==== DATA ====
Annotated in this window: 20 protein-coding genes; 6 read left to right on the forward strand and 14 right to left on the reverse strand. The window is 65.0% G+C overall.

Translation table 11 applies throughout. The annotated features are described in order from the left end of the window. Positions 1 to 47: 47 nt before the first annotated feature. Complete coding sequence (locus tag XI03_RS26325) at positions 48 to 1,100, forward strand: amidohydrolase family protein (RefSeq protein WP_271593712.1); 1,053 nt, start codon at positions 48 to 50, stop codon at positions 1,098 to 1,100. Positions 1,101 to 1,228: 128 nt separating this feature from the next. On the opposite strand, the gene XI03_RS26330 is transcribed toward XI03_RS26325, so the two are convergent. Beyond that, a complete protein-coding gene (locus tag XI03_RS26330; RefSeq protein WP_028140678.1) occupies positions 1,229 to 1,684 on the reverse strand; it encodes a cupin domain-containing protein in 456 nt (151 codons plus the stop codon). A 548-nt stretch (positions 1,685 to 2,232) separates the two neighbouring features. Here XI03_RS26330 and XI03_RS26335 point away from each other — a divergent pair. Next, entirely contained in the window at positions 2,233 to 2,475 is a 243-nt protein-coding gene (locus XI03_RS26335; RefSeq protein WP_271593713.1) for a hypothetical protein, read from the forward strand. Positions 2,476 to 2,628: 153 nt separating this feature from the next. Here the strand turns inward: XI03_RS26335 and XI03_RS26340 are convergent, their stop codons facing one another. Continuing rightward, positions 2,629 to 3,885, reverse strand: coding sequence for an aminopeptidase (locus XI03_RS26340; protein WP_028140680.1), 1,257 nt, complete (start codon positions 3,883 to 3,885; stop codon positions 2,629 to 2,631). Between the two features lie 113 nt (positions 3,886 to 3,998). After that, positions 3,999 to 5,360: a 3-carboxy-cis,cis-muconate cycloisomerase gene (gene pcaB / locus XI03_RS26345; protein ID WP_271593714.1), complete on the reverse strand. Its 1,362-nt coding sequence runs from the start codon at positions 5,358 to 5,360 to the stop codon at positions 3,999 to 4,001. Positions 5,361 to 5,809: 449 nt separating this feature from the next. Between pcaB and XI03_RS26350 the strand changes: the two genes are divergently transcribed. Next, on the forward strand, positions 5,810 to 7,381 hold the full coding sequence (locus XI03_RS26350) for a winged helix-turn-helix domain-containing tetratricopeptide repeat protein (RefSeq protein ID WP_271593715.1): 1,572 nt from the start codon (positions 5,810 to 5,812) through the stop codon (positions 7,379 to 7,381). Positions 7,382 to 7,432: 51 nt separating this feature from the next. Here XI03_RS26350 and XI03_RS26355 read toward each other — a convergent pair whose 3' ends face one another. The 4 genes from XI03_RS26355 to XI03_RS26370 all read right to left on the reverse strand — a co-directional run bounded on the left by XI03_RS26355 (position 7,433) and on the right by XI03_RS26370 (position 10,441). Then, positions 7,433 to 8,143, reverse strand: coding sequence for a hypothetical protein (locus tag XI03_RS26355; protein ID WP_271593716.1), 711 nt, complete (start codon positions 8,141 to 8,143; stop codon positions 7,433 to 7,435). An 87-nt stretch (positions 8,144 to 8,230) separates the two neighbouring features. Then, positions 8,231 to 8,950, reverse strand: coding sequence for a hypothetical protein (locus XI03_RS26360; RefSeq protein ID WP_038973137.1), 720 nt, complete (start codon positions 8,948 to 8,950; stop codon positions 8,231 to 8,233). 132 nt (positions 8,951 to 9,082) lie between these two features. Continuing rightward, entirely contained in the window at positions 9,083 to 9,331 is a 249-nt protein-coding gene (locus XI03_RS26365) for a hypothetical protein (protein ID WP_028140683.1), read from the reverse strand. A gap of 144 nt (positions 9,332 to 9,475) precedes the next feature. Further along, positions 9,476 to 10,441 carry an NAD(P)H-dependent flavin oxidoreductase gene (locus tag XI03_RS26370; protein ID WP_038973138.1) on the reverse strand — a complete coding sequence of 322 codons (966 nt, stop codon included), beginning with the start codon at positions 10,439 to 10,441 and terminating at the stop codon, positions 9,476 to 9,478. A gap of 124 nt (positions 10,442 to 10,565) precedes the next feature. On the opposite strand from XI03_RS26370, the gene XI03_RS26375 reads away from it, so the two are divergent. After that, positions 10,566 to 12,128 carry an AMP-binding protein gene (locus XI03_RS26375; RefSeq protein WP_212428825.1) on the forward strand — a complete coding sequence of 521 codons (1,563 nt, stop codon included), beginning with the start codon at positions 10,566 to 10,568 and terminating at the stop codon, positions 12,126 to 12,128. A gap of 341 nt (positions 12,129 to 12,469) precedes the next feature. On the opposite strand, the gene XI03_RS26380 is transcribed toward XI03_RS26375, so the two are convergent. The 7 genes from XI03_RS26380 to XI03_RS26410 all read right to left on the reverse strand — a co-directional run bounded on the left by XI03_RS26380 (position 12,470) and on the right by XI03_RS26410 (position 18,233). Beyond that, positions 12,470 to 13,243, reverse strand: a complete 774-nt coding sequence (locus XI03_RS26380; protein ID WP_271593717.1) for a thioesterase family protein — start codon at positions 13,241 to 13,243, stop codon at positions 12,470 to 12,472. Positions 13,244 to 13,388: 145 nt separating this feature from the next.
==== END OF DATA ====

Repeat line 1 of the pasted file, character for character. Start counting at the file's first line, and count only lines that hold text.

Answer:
Annotated in this window: 20 protein-coding genes; 6 read left to right on the forward strand and 14 right to left on the reverse strand. The window is 65.0% G+C overall.